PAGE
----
Danks knows about Draft pressure
His advice to first-round picks? Don't stress yourself
CHICAGO -- John Danks knows about the pressure that comes along with being a first-round Draft pick.
Try the ninth pick overall in the 2003 First-Year Player Draft, to be exact. To add to the fun, the Texas native was picked by the local Rangers.
Danks ascended to the Majors in a most reasonable amount of time, making his debut after a trade to the White Sox in 2007. The 23-year-old southpaw didn't lay down any undue personal expectations for success once he joined the Rangers' organization, and he believes Chicago's 23rd pick in the first round of Tuesday's 2009 First-Year Player Draft should work under that same comfort level while developing his game.
"There can be pressure, but a guy can put a lot of that pressure on himself," said Danks, now a seasoned veteran in his third year as part of the South Siders' rotation. "You have to realize that 99 percent of the teams don't expect their Draft picks from the year before to be in the big leagues right away.
"Just work and try to improve every day, every year in the Minor Leagues. But know that you were drafted in the first round to be an impact player someday."
Following Tuesday's 23rd pick overall, the White Sox have four more selections in the first 103. This list includes four picks in the first two rounds, including an extra pick in the compensation round following the first due to Oakland's signing of free agent Orlando Cabrera after the White Sox offered arbitration to the free agent.
MLB.com will offer live coverage and analysis of the entire First-Year Player Draft from Tuesday through Thursday. MLB Network will broadcast the first round at 5 p.m. CT on Tuesday from its Studio 42 in Secaucus, N.J., and those 32 selections also will be simulcast live on MLB.com.
Beginning with the 33rd pick, up-to-the-minute on-air coverage from the remaining rounds will shift exclusively to MLB.com, where host Vinny Micucci will be joined by MLB.com Draft expert Jonathan Mayo and Major League Scouting Bureau director Frank Marcos.
Once the first night is done, the Draft will continue with rounds 4-30, via conference call from MLB headquarters in New York, at 11 a.m. CT on Wednesday. Rounds 31-50 will be on Thursday, starting at 10:30 a.m.
Doug Laumann, the White Sox director of amateur scouting, already has spoken as to how a player for whom the White Sox have interest but don't take at 23 still could be available at their next pick at 38. That sort of commentary either could mean the Draft is full of talent or there aren't really any superstars after the first few picks.
That answer will play out a few years after the Draft. But Laumann is confident the organization can get a player of significance at No. 23.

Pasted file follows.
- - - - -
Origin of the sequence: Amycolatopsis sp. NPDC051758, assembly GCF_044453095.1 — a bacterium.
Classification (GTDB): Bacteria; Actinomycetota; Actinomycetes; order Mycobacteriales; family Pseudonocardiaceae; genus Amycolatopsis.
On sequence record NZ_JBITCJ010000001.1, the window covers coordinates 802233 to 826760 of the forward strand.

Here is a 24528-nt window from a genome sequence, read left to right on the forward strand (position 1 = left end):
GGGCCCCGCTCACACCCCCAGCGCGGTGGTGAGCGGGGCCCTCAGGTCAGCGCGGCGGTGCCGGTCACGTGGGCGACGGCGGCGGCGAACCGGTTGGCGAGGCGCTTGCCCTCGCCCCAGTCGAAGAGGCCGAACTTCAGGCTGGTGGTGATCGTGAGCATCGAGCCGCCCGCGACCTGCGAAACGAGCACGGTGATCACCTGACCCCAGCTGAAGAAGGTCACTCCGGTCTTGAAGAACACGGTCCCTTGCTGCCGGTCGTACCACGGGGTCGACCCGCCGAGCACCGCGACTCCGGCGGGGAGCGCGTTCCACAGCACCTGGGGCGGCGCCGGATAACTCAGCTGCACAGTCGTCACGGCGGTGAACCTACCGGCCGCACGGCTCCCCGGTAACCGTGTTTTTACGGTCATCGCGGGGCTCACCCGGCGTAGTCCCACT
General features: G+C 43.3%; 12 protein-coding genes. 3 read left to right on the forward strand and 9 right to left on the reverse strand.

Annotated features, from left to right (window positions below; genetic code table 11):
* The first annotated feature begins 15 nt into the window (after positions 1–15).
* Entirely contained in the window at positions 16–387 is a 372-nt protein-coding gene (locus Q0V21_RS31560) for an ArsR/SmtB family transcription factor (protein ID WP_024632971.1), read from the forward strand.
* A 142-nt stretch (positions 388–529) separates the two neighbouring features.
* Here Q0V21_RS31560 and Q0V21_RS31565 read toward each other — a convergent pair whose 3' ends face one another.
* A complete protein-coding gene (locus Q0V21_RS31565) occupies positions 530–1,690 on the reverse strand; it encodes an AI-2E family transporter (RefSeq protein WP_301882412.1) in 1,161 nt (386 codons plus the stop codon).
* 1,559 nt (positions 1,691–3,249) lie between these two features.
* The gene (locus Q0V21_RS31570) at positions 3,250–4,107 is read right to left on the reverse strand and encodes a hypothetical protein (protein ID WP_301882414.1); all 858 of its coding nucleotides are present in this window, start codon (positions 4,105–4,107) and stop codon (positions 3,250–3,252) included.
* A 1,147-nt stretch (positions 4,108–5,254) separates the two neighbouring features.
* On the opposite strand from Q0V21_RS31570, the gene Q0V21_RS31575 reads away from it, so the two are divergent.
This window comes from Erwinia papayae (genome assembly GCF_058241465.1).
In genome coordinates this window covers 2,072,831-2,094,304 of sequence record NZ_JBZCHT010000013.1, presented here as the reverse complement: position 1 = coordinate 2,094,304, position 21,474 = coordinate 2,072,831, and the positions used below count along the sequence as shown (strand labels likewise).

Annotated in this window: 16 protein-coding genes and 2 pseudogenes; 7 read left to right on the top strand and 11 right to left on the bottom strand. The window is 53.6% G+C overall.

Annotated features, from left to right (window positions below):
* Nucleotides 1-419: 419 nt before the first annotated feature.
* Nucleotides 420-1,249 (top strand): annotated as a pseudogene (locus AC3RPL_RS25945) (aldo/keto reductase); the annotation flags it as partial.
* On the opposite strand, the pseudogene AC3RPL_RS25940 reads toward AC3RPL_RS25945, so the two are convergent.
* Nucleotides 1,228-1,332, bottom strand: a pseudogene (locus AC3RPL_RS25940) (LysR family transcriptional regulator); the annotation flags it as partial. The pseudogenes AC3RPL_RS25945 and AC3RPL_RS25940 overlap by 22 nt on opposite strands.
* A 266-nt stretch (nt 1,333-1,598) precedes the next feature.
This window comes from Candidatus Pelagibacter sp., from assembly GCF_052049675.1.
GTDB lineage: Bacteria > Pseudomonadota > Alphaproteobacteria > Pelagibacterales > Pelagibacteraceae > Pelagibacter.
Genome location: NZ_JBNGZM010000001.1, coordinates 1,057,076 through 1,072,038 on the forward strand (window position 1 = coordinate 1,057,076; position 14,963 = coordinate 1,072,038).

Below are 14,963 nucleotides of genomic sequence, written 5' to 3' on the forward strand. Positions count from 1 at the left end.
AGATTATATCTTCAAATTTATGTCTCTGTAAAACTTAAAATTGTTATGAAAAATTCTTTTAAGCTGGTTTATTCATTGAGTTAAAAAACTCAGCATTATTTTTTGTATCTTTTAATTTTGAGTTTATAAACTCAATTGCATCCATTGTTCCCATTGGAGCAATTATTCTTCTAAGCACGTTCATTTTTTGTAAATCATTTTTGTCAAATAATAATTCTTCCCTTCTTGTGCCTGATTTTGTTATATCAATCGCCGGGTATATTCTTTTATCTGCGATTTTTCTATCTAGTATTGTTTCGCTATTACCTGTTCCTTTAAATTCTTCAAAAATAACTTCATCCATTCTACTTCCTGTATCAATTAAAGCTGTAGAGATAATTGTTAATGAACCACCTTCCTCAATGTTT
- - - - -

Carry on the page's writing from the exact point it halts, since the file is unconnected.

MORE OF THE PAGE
"There's going to be a true first-round guy," said Laumann, while meeting with the media during Monday's first game of a split doubleheader. "It's tough to find out exactly who that guy is right now because it is so even.
"We're going to feel real good about [picks] 23, 38, 61 and 71. All of those picks, we think we're going to get a good player."
Laumann talked about the White Sox looking for a fleet-footed leadoff type of player, as well as adding catching depth to the system. At pick No. 23, in this sort of deep pool, Chicago ultimately will be going with the best player available.
It could be a high school player, although Laumann pointed out how high school players have become more difficult to sign than college players because of the negotiating room college brings.
"If there's a high school guy out there, we'll certainly take him," Laumann said. "But we certainly don't want to burn any picks gambling on taking a high school guy that we're not going to sign."
Last year's Draft class, the first in Laumann's return to the organization, drew high marks from general manager Ken Williams. He pointed to the added athleticism and the plus-arms brought in over the last two years helping to replenish the system.
Gordon Beckham quickly became the crown jewel from both of those Drafts, having reached the Majors in 364 days from the time he was chosen eighth overall in the 2008 First-Year Player Draft. That pressure spoken of by Danks was felt by Beckham, especially being selected so high by a perennial contender, but it didn't seem to bother him on his climb to the big leagues.
Even with Beckham's 0-for-10 opening entering Monday's nightcap, he hasn't seemed to flinch with the first-round "golden boy" depiction following him around.
"Once you get going, a lot is expected of you," Danks said. "But you really don't feel that pressure right away."
"I'd be lying if I thought we could get somebody here in another year," Laumann said. "We certainly think there's guys out there that are going to be here pretty quickly."
Scott Merkin is a reporter for MLB.com. This story was not subject to the approval of Major League Baseball or its clubs.